The United Arab Emirates reached an agreement on the acquisition of 50 F-35A fighter jets as well as 18 MQ-9B SeaGuardian drones shortly before Joe Biden was inaugurated as President of the United States. The total sale is estimated at over $11 billion.
The deal was negotiated by Donald Trump’s administration following the normalization of the diplomatic relationship between the UAE and Israel.
It was approved by the U.S. Defense Security Cooperation Agency (DSCA) in early November 2020. The sale of the stealth fighter should “improve the security of an important regional partner,” while the drones will help “meet current and future threats by providing timely Intelligence, Surveillance, and Reconnaissance (ISR).”
Back then, the announcement caused protest from Israeli Prime Minister Benjamin Netanyahu. So far, the Israel Air Force is the only one to operate the F-35A in the Middle East. Thus, Netanyahu feared the acquisition could disturb the power balance in the region if Israel was to lose its Qualitative Military Edge. Since 2008, any proposed U.S. arms sale in the Middle East must include a notification to Congress with a determination that the contract would not affect Israel’s qualitative military edge over its potential adversaries.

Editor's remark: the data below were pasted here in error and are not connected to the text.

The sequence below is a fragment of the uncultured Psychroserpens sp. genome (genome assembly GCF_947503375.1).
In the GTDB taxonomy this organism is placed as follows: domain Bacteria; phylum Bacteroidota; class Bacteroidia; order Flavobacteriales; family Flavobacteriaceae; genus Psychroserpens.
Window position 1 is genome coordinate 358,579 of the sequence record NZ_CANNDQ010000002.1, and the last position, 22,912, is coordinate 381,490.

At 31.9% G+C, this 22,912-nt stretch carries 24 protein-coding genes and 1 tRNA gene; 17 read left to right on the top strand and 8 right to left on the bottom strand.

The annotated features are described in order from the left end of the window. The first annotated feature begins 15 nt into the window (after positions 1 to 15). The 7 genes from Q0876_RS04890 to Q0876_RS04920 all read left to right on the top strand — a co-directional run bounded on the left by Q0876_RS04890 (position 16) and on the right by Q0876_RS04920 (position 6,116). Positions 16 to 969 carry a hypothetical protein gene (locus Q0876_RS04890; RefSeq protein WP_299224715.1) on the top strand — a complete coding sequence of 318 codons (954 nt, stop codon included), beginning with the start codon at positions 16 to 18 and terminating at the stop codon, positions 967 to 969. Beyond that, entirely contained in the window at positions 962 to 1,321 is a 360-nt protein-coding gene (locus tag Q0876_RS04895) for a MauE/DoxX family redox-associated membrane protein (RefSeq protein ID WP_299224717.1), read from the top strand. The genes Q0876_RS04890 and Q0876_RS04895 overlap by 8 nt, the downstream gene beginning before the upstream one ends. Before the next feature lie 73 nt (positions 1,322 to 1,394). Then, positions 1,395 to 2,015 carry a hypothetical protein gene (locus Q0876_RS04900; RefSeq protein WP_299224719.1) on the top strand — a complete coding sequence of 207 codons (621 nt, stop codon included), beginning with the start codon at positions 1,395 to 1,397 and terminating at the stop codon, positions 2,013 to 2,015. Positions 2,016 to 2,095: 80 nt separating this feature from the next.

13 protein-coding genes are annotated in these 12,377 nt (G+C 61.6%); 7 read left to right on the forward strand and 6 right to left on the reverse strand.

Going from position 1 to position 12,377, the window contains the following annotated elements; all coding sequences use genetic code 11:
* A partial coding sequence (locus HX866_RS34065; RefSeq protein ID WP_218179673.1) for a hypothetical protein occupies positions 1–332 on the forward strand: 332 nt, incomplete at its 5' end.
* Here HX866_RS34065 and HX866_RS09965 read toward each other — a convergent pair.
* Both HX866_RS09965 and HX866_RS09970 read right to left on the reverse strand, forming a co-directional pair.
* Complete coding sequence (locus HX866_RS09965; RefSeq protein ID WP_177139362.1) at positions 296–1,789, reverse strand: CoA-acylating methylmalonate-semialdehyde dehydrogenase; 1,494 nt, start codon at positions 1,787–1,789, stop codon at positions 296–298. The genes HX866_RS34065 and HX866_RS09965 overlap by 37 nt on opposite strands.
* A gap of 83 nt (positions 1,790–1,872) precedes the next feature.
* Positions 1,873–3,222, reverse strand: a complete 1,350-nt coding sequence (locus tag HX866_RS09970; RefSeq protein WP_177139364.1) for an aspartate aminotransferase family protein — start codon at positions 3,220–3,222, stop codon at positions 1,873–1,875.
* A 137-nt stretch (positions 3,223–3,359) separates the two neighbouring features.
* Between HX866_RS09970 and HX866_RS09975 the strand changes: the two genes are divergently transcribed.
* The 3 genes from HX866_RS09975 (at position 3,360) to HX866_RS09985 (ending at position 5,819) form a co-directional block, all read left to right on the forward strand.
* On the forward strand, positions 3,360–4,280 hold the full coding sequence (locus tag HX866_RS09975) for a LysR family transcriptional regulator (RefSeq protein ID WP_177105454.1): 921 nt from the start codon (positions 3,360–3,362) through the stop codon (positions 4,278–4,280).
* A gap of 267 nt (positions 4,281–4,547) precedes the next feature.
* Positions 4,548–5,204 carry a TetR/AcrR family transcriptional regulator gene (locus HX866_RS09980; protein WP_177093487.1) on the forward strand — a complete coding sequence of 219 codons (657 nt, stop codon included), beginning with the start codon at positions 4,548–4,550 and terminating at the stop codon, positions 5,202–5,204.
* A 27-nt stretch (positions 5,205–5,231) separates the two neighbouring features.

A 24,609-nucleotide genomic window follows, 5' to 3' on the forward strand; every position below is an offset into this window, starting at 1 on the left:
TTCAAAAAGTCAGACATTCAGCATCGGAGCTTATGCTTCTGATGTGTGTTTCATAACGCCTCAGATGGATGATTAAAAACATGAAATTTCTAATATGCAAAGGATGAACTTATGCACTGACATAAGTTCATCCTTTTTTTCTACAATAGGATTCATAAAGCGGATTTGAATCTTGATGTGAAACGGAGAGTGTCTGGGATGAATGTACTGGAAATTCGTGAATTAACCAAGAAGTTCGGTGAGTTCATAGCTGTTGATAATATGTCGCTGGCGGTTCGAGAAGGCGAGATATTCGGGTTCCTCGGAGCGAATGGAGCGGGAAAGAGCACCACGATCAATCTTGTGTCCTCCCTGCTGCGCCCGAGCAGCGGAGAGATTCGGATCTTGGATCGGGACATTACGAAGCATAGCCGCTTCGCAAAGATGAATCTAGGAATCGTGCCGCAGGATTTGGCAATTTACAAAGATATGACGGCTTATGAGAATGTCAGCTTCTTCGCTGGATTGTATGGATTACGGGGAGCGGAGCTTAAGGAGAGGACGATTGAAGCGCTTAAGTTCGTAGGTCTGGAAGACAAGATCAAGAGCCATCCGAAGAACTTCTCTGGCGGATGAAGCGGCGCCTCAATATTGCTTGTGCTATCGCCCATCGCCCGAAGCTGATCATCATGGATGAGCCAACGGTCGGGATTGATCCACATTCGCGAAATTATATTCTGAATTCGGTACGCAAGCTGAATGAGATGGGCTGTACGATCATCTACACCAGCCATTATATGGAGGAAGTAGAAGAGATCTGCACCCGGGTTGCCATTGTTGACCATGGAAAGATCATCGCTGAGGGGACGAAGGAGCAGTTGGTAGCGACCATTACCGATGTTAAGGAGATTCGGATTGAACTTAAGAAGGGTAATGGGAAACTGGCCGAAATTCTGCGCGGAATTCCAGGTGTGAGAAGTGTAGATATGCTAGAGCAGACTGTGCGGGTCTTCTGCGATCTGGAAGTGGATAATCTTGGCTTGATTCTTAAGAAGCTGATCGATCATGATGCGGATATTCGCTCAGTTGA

Two resolutions were presented by Congress representatives, which were narrowly dismissed.
When the sale was announced, the current nominee for the position of Secretary of State Antony Blinken promised the Biden administration would have to “take a hard look” at the F-35 sale.
According to a Reuters source, the F-35A deal was signed “about an hour before Mr. Biden took office.” The final contract, which will precise the delivery dates of the aircraft, has yet to be signed.